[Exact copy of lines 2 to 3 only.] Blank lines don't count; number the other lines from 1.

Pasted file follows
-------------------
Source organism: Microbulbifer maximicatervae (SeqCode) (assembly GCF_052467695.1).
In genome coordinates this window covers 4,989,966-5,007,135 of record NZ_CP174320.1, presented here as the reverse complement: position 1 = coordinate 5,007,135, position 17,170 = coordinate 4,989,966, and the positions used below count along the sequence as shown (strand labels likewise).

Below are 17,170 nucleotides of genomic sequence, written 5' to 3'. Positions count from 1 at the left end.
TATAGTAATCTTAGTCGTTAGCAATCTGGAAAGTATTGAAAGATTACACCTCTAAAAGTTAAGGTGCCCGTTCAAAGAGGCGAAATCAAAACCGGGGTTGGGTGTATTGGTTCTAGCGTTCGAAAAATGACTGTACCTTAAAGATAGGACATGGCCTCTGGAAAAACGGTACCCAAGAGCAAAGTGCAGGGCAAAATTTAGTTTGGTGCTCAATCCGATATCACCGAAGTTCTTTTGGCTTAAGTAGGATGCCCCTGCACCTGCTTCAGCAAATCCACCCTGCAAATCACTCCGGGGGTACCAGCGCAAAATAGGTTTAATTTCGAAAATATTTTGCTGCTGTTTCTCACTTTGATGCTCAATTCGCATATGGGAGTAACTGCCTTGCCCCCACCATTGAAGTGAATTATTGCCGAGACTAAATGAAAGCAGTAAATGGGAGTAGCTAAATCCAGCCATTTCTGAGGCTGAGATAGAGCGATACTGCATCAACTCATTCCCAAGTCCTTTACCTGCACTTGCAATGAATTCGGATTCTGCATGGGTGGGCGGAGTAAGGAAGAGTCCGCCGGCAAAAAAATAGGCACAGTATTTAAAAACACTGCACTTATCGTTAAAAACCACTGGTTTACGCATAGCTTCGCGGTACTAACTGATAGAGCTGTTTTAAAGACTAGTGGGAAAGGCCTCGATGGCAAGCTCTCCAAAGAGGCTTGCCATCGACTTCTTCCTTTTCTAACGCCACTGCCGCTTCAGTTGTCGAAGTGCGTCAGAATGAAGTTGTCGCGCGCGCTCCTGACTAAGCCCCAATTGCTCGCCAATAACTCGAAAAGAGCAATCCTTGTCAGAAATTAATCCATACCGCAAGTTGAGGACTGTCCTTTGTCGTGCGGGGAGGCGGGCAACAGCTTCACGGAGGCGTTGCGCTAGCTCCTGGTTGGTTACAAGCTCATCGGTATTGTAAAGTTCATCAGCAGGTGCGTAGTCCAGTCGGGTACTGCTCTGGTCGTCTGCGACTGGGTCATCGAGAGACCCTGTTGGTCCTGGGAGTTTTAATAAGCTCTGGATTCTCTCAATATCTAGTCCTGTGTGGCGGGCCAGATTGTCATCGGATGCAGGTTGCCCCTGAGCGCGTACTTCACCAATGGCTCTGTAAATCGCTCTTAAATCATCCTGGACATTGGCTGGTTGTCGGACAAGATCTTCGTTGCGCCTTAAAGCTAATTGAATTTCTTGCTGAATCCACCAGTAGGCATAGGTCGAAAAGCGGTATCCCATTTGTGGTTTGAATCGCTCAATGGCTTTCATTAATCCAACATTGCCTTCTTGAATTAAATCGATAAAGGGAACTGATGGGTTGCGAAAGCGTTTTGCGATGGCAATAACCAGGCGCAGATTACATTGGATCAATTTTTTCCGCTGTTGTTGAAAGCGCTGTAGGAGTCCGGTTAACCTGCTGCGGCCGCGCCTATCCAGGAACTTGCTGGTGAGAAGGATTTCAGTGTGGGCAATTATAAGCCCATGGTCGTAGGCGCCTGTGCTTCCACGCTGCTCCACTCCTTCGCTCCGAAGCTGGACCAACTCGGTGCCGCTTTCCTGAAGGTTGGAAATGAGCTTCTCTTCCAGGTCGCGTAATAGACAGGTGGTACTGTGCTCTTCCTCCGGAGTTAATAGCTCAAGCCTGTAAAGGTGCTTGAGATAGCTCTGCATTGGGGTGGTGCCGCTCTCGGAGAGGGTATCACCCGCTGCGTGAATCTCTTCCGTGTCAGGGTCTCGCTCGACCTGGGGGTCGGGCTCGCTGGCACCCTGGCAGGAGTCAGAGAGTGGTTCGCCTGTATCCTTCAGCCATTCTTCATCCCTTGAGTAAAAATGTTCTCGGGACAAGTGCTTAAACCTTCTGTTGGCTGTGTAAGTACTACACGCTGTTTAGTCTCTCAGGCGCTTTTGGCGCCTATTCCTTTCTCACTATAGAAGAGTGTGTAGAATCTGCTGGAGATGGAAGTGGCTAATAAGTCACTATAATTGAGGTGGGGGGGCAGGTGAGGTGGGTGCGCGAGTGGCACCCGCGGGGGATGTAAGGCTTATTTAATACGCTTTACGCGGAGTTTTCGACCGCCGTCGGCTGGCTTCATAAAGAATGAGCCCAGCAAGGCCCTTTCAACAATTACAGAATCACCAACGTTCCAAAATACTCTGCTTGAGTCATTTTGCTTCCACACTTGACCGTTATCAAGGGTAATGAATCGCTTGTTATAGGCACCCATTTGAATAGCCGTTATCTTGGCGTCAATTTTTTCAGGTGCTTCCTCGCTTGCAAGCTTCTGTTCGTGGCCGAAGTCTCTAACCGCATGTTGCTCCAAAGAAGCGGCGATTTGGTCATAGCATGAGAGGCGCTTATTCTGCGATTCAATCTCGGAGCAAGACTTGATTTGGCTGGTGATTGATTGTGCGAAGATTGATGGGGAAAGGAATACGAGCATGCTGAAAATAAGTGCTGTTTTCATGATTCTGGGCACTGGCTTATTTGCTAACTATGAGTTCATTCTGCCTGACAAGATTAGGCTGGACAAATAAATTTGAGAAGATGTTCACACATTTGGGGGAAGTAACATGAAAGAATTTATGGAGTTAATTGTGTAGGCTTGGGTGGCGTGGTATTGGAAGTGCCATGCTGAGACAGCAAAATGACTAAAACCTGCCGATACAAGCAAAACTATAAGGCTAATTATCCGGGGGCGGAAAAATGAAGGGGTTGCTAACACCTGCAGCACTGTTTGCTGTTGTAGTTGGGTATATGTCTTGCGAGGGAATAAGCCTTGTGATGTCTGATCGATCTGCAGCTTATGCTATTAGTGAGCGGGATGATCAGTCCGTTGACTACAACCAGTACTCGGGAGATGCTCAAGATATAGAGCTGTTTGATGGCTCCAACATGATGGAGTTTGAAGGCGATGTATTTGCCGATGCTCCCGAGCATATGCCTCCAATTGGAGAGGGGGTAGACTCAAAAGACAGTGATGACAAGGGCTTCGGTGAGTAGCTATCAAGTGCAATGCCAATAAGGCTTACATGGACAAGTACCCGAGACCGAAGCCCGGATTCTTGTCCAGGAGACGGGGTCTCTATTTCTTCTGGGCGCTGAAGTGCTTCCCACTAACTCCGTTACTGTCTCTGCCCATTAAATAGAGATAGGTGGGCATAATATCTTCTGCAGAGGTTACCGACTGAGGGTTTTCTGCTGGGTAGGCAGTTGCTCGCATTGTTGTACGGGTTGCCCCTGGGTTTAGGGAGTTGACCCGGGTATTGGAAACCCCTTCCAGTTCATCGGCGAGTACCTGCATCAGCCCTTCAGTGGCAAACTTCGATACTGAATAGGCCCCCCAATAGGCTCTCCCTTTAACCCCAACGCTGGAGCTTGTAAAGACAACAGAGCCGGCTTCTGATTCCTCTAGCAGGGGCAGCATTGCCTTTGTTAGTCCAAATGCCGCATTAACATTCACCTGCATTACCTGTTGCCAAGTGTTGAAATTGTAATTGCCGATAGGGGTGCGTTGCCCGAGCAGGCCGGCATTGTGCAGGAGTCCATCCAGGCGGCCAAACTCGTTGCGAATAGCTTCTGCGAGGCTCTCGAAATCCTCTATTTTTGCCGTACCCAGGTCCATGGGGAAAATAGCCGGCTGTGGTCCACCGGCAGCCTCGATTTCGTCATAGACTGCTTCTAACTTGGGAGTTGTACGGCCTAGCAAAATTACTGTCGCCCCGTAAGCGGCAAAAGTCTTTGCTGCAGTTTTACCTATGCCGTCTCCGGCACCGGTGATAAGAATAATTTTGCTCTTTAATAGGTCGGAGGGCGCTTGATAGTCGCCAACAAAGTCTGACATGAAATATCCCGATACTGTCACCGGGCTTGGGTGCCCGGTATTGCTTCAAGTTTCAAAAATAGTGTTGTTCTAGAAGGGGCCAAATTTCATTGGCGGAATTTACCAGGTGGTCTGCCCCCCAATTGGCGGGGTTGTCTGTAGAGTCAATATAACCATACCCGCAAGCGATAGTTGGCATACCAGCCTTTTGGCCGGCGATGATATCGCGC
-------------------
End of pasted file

In genome coordinates this window covers 4,989,966-5,007,135 of record NZ_CP174320.1, presented here as the reverse complement: position 1 = coordinate 5,007,135, position 17,170 = coordinate 4,989,966, and the positions used below count along the sequence as shown (strand labels likewise).

Below are 17,170 nucleotides of genomic sequence, written 5' to 3'. Positions count from 1 at the left end.